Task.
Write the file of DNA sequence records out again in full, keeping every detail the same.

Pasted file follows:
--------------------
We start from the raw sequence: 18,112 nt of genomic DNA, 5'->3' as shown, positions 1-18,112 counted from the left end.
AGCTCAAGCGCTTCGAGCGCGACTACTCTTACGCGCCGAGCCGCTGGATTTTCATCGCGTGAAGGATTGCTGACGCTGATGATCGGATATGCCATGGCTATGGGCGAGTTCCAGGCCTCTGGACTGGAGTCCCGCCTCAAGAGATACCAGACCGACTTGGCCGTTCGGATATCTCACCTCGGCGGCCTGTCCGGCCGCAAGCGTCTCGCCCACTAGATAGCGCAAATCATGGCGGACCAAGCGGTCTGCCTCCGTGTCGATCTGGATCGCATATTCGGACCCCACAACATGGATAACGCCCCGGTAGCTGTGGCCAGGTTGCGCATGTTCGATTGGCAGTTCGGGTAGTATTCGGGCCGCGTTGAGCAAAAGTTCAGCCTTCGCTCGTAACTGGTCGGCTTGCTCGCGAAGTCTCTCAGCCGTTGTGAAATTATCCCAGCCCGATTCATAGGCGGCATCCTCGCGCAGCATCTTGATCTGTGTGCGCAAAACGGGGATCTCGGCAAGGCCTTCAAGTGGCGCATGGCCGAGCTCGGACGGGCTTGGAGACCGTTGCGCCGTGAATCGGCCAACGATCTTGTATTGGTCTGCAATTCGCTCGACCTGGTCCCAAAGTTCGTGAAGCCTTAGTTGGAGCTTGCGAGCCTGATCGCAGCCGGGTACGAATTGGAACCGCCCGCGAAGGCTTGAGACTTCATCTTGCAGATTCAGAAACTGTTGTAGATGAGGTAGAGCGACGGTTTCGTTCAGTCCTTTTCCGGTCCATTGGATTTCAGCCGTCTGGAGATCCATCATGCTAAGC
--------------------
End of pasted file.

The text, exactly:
We start from the raw sequence: 18,112 nt of genomic DNA, 5'->3' as shown, positions 1-18,112 counted from the left end.
AGCTCAAGCGCTTCGAGCGCGACTACTCTTACGCGCCGAGCCGCTGGATTTTCATCGCGTGAAGGATTGCTGACGCTGATGATCGGATATGCCATGGCTATGGGCGAGTTCCAGGCCTCTGGACTGGAGTCCCGCCTCAAGAGATACCAGACCGACTTGGCCGTTCGGATATCTCACCTCGGCGGCCTGTCCGGCCGCAAGCGTCTCGCCCACTAGATAGCGCAAATCATGGCGGACCAAGCGGTCTGCCTCCGTGTCGATCTGGATCGCATATTCGGACCCCACAACATGGATAACGCCCCGGTAGCTGTGGCCAGGTTGCGCATGTTCGATTGGCAGTTCGGGTAGTATTCGGGCCGCGTTGAGCAAAAGTTCAGCCTTCGCTCGTAACTGGTCGGCTTGCTCGCGAAGTCTCTCAGCCGTTGTGAAATTATCCCAGCCCGATTCATAGGCGGCATCCTCGCGCAGCATCTTGATCTGTGTGCGCAAAACGGGGATCTCGGCAAGGCCTTCAAGTGGCGCATGGCCGAGCTCGGACGGGCTTGGAGACCGTTGCGCCGTGAATCGGCCAACGATCTTGTATTGGTCTGCAATTCGCTCGACCTGGTCCCAAAGTTCGTGAAGCCTTAGTTGGAGCTTGCGAGCCTGATCGCAGCCGGGTACGAATTGGAACCGCCCGCGAAGGCTTGAGACTTCATCTTGCAGATTCAGAAACTGTTGTAGATGAGGTAGAGCGACGGTTTCGTTCAGTCCTTTTCCGGTCCATTGGATTTCAGCCGTCTGGAGATCCATCATGCTAAGC